Plastic film mulching increased the accumulation and human health risks of phthalate esters in wheat grains.Environ Pollut. 2019 Jul; 250:1-7.EP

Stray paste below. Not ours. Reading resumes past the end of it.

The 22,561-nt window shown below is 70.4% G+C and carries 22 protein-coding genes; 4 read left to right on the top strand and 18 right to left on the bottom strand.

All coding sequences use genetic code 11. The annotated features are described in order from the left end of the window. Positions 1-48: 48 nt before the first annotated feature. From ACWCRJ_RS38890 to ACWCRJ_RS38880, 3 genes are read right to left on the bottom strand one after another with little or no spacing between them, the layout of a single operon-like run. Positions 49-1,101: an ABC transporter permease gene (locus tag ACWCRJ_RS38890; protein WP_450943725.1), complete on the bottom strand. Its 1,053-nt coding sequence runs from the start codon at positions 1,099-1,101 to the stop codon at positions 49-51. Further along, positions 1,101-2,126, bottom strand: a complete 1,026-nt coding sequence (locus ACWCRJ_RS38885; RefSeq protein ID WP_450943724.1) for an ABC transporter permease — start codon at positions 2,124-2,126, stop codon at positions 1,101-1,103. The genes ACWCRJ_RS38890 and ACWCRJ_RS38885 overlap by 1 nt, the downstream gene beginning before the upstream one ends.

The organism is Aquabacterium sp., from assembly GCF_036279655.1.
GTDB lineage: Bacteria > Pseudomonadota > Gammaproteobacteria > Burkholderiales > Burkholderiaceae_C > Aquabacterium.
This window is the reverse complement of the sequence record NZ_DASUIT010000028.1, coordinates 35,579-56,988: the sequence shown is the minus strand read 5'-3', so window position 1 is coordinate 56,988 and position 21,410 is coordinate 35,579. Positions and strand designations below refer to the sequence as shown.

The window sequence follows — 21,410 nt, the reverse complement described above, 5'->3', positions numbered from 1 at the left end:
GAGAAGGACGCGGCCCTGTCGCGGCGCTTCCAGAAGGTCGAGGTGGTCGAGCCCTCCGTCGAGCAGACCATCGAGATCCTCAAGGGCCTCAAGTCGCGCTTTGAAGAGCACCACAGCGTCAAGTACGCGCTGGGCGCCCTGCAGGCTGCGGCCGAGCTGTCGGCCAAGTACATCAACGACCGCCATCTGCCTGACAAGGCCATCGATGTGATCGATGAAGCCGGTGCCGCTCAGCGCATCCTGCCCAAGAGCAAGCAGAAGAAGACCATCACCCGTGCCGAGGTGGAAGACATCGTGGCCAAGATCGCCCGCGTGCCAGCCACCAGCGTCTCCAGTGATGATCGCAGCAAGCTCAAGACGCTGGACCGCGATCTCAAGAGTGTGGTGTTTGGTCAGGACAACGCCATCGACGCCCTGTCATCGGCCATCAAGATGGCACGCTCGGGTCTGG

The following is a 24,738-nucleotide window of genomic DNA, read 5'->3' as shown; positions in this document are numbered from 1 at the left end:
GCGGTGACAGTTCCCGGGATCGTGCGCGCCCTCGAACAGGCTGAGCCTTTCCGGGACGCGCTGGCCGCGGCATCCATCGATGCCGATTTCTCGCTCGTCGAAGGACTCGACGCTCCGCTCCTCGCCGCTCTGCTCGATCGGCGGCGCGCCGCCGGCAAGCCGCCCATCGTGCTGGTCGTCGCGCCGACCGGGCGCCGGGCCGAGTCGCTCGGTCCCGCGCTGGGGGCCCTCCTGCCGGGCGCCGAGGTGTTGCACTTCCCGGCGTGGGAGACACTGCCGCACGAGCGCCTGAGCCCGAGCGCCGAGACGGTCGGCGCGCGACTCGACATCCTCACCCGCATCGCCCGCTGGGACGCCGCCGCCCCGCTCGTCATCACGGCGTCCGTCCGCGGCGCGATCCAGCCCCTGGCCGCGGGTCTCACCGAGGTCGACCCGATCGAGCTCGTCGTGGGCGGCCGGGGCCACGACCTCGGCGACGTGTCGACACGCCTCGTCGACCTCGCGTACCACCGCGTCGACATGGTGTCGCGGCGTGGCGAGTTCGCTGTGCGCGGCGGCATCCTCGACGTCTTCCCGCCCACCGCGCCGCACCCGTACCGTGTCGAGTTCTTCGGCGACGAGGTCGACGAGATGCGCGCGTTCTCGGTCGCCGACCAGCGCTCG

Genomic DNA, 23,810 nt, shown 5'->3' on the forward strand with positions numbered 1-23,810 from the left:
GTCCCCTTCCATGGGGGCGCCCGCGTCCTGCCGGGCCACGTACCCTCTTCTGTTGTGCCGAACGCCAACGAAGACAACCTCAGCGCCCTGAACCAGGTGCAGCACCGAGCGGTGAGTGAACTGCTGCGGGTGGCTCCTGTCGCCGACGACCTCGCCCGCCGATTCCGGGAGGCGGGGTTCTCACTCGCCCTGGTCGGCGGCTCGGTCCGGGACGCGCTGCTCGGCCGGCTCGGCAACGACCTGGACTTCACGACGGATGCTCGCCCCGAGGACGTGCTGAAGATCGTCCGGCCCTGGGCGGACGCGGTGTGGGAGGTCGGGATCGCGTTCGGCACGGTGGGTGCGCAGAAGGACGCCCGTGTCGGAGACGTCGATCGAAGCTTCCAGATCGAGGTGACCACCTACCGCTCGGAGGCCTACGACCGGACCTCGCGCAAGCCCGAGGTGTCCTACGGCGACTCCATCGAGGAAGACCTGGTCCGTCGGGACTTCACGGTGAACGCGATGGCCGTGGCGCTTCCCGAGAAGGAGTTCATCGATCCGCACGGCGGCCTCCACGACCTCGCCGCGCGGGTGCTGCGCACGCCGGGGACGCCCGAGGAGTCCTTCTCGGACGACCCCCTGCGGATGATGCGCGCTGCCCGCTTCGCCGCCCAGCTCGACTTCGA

Plastic film mulching is a common practice to increase crop yield in dryland, while the wide use of plastic film has resulted in ubiquitous phthalate esters (PAEs) releasing into the soil. PAEs in soil could be taken up and accumulated by dietary intake of food crops such as wheat, thus imposing health risks to residents. In the present study, samples from a long-term location-fixed field experiment were examined to clarify the accumulation of PAEs in soil and wheat, and to assess the human health risks from PAEs via dietary intake of wheat grain under plastic film mulching cultivation in dryland. Results showed that concentrations of PAEs in grains from mulching plots ranged from 4.1 to 12.6 mg kg-1, which were significantly higher than those in the control group. There was a positive correlation for the PAE concentrations between wheat grains and field soils. Concentrations of PAEs in the soil were in the range of 1.8-3.5 mg kg-1 for the mulching treatment, and 0.9-2.7 mg kg-1 for the control group. Di-n-butyl phthalate (DBP) and di-(2-ethylhexyl) phthalate (DEHP) were detected in all soil and grain samples, and DEHP was found to be the dominant PAE compound in grains. Based on DEHP concentrations in wheat grains, the values of carcinogenic risk for adults were higher than the recommended value 10-4. Results indicated that wheat grains from film mulching plots posed a considerable non-carcinogenic risk to residents, with children being the most sensitive resident group. Findings of this work call the attention to the potential pollution of grain crops growing in the plastic film mulching crop production systems.